Queen’s Athletics reacts to hazing

McGill’s stadium sits empty after football season cancellation.
McGill’s stadium sits empty after football season cancellation.
Photo courtesy of the McGill Tribune / Vladimir Emerin

“Team and club socials that degrade the individual, have forced participation, have alcohol or narcotic consumption, require nudity, place a person in a compromised position/situation, or involve general hooliganism, are not acceptable.”

—Queen’s Athletics Policy on Hazing

In the last two months the often-controversial issues of athletic hazing and “rite-of-passage” initiations have been dragged into the public spotlight and condemned by the media. As a result, athletic traditions and initiations across the nation have been placed under scrutiny and are up for debate.

In September, the respected reputation of McGill University was tarnished by allegations the university’s football team had subjected its rookies to hazing practices that degraded and demoralized the first-year players. One of the McGill rookies spoke out against the practices—after being told to strip, having a chew toy shoved in his mouth, and being threatened with sodomy—and a national scandal ensued.

As the dust of McGill football’s disgrace began to settle, hazing was again thrust into the national spotlight as two players from the Ontario Hockey League’s Windsor Spitfires pummelled each other during a practice—an incident videotaped by the local media.

Allegations quickly emerged that the fight was the result of the aftermath of another team hazing incident. According to a statement released by the OHL, Windsor rookie Akim Aliu had refused to take part in an initiation ritual known as the “sweat-box” in which team rookies are told to strip naked and pile into the washroom of a coach bus. He was ostracized by his teammates for not participating and the tension allegedly boiled over during the practice when team veteran Steve Downie and Aliu got into the fight.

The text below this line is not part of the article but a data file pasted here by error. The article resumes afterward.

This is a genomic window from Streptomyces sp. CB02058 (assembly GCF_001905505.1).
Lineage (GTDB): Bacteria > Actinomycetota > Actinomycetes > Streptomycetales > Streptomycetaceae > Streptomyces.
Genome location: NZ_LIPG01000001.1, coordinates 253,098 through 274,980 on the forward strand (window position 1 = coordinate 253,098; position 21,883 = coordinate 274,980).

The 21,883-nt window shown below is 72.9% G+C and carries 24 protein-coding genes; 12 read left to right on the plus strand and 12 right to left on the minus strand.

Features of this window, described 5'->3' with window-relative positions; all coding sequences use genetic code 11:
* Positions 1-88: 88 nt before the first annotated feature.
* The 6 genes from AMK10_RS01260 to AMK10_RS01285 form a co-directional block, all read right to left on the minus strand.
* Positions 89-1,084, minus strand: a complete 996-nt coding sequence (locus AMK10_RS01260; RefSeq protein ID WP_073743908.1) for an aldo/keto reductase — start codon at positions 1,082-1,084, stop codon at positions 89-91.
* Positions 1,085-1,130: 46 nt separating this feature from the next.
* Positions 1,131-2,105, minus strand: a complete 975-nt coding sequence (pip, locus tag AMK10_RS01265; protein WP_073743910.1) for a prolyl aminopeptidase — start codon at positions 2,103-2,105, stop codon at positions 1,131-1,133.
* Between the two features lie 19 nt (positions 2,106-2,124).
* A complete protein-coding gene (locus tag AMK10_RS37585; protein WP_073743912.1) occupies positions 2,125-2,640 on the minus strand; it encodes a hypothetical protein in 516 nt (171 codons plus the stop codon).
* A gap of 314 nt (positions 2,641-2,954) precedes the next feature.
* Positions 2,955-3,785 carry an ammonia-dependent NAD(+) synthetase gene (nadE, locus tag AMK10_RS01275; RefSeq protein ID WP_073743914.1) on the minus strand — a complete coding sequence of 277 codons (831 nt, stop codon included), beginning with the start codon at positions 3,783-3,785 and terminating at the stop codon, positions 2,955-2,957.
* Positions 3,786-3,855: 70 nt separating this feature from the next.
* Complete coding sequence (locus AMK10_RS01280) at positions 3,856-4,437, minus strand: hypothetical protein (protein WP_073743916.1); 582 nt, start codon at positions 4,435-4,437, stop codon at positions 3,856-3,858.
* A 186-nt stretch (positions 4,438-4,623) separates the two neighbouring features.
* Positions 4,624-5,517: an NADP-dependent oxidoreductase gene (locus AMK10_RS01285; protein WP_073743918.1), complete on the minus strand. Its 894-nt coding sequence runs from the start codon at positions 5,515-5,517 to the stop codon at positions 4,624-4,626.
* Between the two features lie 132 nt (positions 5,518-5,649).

In both instances, authorities reacted strongly. After an in-depth investigation into the football hazing allegations, McGill University attempted to distance itself from the scandal, officially cancelling its football season on Oct. 18.

“Hazing is based on humiliation and degradation,” McGill’s Interim Provost Dr. Anthony Masi said in a statement. “It has no place at McGill. It will not be tolerated in any form. No excuses.

No exceptions.”

However, some players from the McGill football team have reacted differently. Quarterback Matt Connell told the Montreal Gazette that the media has blown the incident out of proportion and that the team has been wronged.

“Obviously something went wrong with this one individual,” he said. “He took something the wrong way and, to this day, we don’t know why or what. Something obviously is wrong if he’s the only person who’s ever had a problem. I went through initiation ... it was along the same lines.”